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Art et Manufacture by Tracey George Posted on July 02, '13

Edith Bourgault transforms everyday objects, giving them a new use while keeping their original modern industrial look. Through unique decoration, she hopes to inspire people to look differently at ordinary objects. Edith lives in a house at the foot of Mount Orford in Magog, Quebec, Canada, and makes ceramics using the molding process. All of the production and decoration is done by her own two hands.

For Edith, the creative process begins by finding an old object with an attractive form. She makes a plaster mold of the form and fills it with casting clay, letting it absorb the excess water until the piece has the right thickness. After emptying the excess liquid back to its bin and letting the piece dry, she shapes, decorates, and fires it a first time. The last step is to apply glaze and fire one last time.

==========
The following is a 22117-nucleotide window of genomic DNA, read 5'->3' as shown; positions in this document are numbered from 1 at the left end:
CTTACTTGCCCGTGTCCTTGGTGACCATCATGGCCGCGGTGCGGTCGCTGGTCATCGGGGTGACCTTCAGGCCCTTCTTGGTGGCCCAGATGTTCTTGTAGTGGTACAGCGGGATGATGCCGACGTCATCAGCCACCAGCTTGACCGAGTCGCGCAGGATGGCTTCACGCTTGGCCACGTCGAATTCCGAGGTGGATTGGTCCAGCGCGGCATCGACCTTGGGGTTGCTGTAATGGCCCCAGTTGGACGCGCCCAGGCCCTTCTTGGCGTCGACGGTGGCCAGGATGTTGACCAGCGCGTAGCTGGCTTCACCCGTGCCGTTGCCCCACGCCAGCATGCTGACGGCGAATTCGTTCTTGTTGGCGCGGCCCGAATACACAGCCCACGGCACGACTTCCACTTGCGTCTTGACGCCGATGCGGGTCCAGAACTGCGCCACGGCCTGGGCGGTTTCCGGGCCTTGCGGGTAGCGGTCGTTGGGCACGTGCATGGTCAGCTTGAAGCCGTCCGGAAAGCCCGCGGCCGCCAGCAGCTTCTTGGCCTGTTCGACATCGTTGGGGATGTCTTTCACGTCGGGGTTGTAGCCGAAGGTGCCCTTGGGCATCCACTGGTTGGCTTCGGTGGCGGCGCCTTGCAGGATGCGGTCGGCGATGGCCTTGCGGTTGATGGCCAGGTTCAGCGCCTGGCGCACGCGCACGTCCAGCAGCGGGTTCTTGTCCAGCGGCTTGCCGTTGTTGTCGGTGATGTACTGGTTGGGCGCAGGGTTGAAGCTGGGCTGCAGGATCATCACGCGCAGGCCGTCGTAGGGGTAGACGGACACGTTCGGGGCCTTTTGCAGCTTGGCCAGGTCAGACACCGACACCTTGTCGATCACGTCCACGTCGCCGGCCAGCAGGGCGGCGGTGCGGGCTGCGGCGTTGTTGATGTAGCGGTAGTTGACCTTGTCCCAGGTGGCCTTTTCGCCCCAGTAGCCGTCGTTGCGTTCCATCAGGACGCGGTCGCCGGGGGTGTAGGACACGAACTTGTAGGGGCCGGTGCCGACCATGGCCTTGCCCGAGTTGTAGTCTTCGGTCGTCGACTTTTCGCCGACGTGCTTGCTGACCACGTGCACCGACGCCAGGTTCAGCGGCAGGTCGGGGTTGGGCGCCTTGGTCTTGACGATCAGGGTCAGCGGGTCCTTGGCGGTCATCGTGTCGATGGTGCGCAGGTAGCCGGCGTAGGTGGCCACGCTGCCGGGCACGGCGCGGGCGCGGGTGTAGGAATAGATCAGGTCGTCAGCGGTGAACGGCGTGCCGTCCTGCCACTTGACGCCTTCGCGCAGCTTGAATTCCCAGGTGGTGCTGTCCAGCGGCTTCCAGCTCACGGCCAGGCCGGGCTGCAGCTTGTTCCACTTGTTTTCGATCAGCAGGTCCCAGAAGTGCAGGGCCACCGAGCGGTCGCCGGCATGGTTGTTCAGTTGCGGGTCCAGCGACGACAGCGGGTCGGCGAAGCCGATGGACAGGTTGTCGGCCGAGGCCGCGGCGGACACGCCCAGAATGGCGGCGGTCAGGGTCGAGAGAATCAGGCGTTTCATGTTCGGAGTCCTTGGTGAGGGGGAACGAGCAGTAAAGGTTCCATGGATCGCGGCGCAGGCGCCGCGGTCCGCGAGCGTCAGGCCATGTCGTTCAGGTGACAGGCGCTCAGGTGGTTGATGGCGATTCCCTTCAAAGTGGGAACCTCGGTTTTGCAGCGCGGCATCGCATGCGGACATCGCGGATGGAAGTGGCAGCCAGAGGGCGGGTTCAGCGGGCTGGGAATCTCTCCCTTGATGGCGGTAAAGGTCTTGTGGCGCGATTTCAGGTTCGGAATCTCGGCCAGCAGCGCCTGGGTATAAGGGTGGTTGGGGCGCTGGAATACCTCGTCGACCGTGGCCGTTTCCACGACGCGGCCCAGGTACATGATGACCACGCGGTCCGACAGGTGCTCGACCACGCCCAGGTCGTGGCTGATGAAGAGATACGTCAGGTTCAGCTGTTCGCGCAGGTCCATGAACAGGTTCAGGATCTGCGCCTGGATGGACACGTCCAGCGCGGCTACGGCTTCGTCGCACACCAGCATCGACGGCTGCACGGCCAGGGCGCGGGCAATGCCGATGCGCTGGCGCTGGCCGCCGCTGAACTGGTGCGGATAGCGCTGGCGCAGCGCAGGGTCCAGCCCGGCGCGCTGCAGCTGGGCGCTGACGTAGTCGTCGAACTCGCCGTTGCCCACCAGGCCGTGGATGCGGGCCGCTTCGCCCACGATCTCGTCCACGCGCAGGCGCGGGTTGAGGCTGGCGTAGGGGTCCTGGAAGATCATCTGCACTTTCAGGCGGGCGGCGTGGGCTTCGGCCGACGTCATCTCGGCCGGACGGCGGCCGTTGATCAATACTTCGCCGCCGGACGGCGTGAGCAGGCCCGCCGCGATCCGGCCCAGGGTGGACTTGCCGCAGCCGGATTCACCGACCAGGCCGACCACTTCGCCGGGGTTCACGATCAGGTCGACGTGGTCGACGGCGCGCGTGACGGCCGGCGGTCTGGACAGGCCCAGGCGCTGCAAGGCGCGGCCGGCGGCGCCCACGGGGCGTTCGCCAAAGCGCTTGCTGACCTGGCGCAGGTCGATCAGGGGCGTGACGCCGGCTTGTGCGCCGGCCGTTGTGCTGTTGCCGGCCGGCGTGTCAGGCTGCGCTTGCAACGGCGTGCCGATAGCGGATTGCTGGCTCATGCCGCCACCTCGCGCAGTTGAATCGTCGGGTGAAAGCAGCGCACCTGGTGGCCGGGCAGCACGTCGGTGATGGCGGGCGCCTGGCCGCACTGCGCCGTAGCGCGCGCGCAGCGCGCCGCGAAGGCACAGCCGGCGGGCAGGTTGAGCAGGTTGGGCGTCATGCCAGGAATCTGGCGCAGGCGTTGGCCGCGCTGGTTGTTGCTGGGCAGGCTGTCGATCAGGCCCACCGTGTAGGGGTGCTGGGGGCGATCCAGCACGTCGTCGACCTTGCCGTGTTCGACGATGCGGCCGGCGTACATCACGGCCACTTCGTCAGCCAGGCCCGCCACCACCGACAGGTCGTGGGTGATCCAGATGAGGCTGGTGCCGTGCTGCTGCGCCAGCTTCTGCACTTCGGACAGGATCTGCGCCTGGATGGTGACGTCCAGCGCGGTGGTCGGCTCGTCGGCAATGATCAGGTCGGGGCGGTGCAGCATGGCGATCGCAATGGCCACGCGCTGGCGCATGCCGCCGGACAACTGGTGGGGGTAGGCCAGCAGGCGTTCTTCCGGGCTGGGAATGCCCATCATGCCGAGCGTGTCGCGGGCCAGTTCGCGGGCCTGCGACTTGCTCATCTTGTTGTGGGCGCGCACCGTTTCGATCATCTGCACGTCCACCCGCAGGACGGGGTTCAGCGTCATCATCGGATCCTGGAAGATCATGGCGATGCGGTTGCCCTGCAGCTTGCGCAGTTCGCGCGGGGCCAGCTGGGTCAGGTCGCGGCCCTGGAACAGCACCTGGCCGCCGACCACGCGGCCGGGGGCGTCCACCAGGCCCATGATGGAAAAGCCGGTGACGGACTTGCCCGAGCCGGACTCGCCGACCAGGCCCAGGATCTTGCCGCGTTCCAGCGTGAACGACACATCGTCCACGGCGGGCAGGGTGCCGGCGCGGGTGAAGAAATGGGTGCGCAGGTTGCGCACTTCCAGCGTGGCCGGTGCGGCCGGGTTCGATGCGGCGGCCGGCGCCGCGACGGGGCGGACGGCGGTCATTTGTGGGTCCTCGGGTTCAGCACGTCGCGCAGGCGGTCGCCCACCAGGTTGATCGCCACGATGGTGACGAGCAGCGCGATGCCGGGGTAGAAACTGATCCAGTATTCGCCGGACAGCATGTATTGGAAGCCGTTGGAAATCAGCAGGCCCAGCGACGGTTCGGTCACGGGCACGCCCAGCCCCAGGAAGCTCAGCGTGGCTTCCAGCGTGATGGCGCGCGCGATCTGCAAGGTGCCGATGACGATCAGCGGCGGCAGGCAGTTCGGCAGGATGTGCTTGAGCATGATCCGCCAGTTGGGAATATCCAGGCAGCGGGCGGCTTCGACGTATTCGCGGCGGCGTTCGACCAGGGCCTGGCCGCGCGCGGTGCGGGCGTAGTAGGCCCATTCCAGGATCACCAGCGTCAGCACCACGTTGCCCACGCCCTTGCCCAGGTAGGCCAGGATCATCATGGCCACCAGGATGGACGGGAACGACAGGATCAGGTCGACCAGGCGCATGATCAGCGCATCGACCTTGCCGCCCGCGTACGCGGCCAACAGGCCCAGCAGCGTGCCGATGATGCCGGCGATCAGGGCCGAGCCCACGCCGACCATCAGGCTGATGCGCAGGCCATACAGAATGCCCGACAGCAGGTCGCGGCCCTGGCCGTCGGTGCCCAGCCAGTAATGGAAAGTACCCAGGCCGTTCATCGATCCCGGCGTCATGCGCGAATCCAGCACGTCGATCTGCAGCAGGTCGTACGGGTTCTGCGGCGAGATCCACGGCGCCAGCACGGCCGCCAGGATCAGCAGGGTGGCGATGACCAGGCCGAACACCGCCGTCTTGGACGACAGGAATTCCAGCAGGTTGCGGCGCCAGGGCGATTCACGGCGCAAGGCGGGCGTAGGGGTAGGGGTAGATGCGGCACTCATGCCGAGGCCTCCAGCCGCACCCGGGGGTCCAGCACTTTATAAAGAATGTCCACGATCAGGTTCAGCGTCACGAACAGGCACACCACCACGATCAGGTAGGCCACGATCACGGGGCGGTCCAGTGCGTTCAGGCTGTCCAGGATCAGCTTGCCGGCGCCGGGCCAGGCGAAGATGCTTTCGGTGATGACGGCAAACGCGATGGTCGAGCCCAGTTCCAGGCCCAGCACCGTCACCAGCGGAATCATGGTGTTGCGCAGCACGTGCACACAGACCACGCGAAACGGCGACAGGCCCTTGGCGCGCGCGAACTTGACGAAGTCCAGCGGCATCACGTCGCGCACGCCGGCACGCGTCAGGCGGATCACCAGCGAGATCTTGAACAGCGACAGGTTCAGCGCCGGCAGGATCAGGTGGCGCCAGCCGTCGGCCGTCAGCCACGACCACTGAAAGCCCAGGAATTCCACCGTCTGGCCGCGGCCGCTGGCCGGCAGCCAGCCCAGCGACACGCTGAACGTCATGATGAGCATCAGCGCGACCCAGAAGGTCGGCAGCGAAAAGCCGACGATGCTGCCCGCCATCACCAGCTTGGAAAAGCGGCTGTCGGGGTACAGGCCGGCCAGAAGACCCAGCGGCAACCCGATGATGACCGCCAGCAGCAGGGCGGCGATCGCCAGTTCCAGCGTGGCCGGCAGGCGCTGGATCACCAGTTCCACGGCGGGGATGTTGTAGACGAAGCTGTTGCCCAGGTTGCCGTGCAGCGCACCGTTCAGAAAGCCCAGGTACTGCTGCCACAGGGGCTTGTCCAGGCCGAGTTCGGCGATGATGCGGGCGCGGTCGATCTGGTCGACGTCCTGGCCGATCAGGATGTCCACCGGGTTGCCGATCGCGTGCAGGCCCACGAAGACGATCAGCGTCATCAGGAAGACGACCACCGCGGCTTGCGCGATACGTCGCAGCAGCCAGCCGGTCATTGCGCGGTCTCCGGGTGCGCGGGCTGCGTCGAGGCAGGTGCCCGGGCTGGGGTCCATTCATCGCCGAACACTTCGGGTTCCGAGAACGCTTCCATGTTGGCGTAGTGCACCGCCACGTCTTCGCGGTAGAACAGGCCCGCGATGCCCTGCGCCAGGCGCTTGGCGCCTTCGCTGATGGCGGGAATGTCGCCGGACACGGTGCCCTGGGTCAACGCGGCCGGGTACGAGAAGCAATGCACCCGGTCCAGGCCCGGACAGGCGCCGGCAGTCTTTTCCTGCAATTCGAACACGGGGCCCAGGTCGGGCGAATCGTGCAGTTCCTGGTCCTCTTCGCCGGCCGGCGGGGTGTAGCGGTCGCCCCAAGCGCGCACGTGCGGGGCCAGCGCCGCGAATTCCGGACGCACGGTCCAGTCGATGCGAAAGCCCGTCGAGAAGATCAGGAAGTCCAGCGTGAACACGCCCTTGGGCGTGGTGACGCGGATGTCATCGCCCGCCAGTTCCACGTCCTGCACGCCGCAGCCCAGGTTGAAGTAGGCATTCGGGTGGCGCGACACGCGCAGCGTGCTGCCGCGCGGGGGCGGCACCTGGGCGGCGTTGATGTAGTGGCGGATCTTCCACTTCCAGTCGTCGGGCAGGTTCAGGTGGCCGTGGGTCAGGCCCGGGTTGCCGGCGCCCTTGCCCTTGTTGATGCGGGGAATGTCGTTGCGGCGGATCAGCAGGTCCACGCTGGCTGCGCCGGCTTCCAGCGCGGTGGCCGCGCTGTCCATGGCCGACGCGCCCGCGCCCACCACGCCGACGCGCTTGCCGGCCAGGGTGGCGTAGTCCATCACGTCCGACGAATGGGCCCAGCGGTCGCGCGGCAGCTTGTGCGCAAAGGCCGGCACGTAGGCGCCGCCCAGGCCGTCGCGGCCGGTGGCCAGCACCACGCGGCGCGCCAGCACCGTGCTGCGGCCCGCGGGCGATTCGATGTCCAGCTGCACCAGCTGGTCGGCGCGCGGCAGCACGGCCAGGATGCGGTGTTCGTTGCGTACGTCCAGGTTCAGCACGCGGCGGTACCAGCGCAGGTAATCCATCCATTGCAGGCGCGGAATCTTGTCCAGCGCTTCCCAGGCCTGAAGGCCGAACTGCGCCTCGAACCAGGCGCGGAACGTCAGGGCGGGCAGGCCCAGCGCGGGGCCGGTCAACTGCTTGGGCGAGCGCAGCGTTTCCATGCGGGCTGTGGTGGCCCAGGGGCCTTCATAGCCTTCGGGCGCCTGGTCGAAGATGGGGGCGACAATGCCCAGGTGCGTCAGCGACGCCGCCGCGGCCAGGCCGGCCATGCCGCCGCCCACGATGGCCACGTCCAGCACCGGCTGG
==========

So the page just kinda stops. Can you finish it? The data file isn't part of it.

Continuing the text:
Edith believes every artisan who works with integrity, without creative limits, creates work that is a reflection of their soul. Her pieces are a projection herself; they’re moody and imperfect. She says "I create things that touch me and wait for someone else to be touched, too. It’s always incredible to see that happen. The way I make my pieces also makes them special – no two are identical."

What inspires her? "I think we should all consider buying less and try to be more autonomous, especially when it comes to feeding ourselves. In the future, I would like to have a bigger garden, some hens, and perhaps even a personal windmill to produce electricity for firing my pieces."

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